Open Registration teaches students about voting


Organization For America is helping students get registered for the 2012 presidental election. Photo from morguefile.com
Organizing For America is helping first time voters register to vote for the 2012 presidential election in the CSU-Pueblo library every Monday and Thursday during the summer.

Breta Ross and Georgiana Inskeep are two volunteers for Organizing For America, and spend much of their time helping people register to vote. Time is spent at shopping malls, shopping centers, and schools practicing voter registration.

Although Organizing For America is the President Obama re-election committee, Ross wanted to assure that they are not pushing a political agenda.

“You follow the rules of wherever you’re at. Here on campus we don’t do anything partisan,” Ross said.

After asking permission from the dean of the library earlier this summer, the organization will have permission to help register students until the fall semester begins. As their main concern is not pushing a political agenda, much importance is put into their personal strengths of simply helping people register to vote.

“We want everybody to vote. It’s just so important that your voice be heard,” Inskeep said.

While at first, they set up a small registration table in the OUC this past spring, it was suggested by people who had registered with them that they would have more traffic and people to potentially help register in the library. The organization asked for permission and quickly moved into the main lobby where they now have volunteers asking pedestrians as they walk by if they have voted.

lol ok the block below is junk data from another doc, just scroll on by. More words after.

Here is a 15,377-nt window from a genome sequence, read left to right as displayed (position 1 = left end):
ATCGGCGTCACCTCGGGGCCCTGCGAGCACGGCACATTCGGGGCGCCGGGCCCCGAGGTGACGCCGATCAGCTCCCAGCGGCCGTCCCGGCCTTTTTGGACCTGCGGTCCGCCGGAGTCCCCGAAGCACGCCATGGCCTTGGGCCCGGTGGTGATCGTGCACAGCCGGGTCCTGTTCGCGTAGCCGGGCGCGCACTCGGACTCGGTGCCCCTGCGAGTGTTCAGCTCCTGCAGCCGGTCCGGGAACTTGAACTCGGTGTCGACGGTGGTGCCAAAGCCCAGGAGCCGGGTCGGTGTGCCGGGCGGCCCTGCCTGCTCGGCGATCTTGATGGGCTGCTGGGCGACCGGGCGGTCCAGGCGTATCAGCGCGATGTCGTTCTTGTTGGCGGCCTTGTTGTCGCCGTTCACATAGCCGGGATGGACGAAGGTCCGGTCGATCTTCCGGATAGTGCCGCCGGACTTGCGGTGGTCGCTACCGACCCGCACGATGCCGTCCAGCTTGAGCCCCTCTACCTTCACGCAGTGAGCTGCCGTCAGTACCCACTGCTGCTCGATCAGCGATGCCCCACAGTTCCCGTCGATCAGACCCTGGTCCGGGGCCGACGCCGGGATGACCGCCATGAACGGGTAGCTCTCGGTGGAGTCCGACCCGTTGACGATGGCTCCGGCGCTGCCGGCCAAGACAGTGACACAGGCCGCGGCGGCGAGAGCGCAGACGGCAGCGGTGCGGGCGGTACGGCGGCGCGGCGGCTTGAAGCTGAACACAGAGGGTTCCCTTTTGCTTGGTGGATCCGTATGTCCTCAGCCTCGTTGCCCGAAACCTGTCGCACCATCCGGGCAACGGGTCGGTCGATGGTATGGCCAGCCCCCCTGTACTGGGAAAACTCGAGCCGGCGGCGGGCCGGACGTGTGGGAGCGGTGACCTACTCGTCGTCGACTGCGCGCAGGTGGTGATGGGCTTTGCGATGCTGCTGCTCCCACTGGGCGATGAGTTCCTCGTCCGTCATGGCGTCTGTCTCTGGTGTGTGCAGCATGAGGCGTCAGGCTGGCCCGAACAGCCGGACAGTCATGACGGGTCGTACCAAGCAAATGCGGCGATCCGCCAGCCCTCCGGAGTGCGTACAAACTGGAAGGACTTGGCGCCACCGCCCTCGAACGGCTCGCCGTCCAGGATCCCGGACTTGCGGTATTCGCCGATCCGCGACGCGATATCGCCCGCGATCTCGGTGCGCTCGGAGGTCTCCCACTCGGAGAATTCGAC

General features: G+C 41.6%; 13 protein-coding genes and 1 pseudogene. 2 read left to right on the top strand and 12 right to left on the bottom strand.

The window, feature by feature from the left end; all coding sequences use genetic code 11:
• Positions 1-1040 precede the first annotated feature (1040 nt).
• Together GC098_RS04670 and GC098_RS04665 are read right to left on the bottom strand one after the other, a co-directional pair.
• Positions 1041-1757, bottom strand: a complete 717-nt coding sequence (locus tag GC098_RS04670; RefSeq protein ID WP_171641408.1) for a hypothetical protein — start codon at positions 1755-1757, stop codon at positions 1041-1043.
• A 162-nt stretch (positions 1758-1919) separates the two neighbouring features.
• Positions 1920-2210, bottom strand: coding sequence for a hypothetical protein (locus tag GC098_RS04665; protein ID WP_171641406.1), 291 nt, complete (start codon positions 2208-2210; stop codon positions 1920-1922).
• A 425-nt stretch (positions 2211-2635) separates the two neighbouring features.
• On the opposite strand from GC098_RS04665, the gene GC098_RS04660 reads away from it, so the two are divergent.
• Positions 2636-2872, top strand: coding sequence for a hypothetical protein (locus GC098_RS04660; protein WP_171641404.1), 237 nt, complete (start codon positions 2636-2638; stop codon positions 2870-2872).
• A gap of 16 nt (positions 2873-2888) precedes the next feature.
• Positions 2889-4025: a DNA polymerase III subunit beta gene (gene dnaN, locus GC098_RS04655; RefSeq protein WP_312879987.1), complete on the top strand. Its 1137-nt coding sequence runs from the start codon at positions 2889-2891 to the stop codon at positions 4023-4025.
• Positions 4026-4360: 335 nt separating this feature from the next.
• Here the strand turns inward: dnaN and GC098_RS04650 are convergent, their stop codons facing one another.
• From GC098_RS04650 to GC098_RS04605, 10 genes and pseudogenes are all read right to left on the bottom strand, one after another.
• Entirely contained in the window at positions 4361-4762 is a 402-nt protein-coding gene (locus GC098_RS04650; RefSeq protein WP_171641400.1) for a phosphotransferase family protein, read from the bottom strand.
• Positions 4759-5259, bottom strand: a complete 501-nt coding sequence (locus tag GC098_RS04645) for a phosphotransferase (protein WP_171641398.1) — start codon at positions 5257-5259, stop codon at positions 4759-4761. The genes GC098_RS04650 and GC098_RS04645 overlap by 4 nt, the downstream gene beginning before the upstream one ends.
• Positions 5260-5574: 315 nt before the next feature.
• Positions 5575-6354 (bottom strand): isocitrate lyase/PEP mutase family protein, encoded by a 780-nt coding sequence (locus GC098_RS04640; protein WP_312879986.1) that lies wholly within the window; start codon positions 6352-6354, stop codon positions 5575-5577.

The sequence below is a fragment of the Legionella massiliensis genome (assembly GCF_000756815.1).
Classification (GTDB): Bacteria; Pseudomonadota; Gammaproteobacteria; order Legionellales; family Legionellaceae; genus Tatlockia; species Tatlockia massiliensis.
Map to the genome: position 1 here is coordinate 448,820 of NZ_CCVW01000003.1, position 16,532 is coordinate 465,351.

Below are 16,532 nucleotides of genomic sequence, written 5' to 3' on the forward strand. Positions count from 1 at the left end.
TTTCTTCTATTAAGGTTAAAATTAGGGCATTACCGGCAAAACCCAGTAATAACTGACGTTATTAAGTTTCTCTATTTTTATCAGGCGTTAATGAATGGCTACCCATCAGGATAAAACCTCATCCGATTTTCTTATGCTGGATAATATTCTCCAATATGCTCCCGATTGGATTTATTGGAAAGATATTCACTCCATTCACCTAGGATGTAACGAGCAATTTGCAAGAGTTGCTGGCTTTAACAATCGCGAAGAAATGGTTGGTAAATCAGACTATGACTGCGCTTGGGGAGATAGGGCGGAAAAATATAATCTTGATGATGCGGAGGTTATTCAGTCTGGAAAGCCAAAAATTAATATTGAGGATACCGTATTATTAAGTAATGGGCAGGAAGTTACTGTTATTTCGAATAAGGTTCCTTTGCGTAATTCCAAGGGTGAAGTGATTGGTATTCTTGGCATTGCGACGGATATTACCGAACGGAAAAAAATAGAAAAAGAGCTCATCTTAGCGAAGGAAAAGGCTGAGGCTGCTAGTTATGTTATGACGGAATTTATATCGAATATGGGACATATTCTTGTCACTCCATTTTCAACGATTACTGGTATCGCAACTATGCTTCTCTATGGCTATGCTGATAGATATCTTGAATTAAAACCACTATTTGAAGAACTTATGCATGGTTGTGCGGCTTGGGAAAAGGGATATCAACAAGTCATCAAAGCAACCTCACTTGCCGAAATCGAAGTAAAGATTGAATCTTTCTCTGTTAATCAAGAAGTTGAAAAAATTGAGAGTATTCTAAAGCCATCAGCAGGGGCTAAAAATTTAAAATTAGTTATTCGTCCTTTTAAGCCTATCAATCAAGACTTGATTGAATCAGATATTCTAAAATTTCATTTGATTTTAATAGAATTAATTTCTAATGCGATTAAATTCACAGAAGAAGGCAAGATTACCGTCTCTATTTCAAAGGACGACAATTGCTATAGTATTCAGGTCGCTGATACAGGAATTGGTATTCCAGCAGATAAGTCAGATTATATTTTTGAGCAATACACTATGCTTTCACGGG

“Have you registered to vote?” is a common phrase that people hear as they walk in the door from Ross and Inskeep.

Ross and Inskeep stressed the easiness of registering to vote, and that only a few minutes are needed to complete the Colorado voter registration form.

“A Colorado driver license, state identification, or Social Security number are the three things allowed,” “and in that order, only one is needed to register,” Ross said.

Once the form is completed, they send it down to the Pueblo County Clerk’s office where the county processes the voter registration.

Ross and Inskeep are impressed to see how many people say they are registered when asked the question if they are registered, and Inskeep guessed that nine out of 10 are registered.

The two were adamant about registering to vote, and stressed the importance and the availability to do so. Even without the help of Ross and Inskeep, potential voters can go online to gottaregister.com/register/cc to register.

Once registered, voters are now eligible to vote in this year’s election, and if voters are unsure where to vote this fall, the easiest way to find out is to call the Pueblo County Clerk’s office (719) 583-6507 on the best location to vote this fall Ross expressed.

While these two volunteers are only here through the summer session, they will soon be requesting permission from the library to remain on campus through the election in November.